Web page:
Reshet Bet 95.5 FM, 2013
Ahead of the Knesset elections, January 22nd, news station Reshet Bet 95.5 FM is apparently running this badly Photoshopped ad (created by Y&R Israel) showing the President listening to their broadcast on a boom box (no on-purpose racial stereotyping here, one would hope).
A second ad in the campaign shows Iranian President Mahmoud Ahmadinejad listening to the radio while bathing, with the thought, presumably, that he might accidently kill himself. The copy has been translated to English for publicity purposes.
The Israeli campaign is just the latest in a bulging portfolio of illicit Bam-branding from the last four-plus years. This President has been used in scores of ads worldwide to sell everything from ice cream in Russia to Dijon mustard in Canada. Obama has been exploited in advertising like no other President in history, excepting Washington and Lincoln during the annual glut of Presidents Day sales ads. The only historic leader who compares to him in ad appearances is, maybe, Hitler.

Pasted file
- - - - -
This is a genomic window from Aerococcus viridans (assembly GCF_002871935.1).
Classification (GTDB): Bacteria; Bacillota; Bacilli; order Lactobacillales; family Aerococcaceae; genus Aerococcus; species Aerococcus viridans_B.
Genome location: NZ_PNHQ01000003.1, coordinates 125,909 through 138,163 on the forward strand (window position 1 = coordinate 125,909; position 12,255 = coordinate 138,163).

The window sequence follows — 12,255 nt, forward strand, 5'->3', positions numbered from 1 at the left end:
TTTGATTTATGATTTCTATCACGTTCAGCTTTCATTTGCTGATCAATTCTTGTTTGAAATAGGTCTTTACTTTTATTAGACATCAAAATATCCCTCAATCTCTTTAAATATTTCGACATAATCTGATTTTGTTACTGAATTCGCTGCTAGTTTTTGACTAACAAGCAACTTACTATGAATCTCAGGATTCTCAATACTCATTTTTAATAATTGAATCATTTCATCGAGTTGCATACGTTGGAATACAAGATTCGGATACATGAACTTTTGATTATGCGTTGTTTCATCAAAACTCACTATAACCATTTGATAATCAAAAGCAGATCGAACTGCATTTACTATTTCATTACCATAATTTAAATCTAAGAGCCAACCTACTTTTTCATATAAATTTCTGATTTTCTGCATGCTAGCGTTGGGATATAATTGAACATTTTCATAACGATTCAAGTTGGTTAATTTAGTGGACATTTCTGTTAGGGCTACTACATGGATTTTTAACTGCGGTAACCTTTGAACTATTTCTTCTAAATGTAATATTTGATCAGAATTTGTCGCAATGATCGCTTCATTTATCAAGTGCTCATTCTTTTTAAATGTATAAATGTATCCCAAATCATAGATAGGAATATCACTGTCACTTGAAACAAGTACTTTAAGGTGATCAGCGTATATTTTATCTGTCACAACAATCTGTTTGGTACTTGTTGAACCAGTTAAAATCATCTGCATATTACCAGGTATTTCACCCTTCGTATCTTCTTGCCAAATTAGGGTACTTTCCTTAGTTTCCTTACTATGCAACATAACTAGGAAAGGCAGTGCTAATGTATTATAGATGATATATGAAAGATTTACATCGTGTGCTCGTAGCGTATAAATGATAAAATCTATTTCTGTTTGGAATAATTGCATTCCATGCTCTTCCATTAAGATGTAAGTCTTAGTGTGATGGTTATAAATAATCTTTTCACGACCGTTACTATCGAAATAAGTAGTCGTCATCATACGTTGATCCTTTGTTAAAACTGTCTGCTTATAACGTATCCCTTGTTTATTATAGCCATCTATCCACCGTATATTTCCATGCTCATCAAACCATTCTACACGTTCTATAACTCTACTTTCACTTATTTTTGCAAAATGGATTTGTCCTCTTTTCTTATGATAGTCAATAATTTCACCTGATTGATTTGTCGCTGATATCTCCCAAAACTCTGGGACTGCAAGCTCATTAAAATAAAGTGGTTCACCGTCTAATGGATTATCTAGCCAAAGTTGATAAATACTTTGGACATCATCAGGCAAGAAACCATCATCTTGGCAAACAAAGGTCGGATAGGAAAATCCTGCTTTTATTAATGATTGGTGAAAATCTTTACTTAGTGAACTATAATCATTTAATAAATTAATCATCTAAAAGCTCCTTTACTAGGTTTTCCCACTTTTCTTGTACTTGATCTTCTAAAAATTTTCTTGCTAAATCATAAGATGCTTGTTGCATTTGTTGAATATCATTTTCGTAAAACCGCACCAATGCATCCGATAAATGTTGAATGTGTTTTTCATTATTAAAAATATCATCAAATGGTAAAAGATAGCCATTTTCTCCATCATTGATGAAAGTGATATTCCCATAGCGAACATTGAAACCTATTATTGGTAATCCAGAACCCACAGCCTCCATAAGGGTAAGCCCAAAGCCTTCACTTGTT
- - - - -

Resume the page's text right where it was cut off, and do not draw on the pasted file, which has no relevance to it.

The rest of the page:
Why has this happened? There are two obvious reasons. First, he is immensely popular in other countries, and is instantly recognized worldwide — thus giving brands an immediate boost in memorability and recall. There is also the enduring global fascination with the unorthodoxy of Obama's being the first black U.S. President.
Pretty much all of the international Obama ads have featured positive selling messages. This was not the case with his White House predecessor, George W. Bush. The Bush-riffing ads were universally negative. Just a few examples: Tesa tape, a TV showing of American Psycho, Philips Power4Life, and Veet hair removal cream.
We probably won't see quite as many Obama ads in his second term as we saw in his first, now that the novelty is gone. (Though Durex has already weighed in on Bam's penis.) But brands will continue to exploit him as long as his brand continues to be a winning one.
The 11 Obama exploitation ads presented here are the most memorable out of about 100 worldwide from the last five years. I’m sure there are many more out there that aren’t online. None of them appear to have been run by the White House legal team for approval.
1. Benetton, 2011
2. Axe, 2008
3. Kwik Fit Tires, 2009
4. Reporters Without Borders, 2011
5. E-Mobile, 2008
6. Life Always, 2011
7. Weatherproof jackets, 2010
8. KFC Hong Kong, 2011
9. Berlitz, 2009
10. Hogeschool-Universiteit Brussels, 2008
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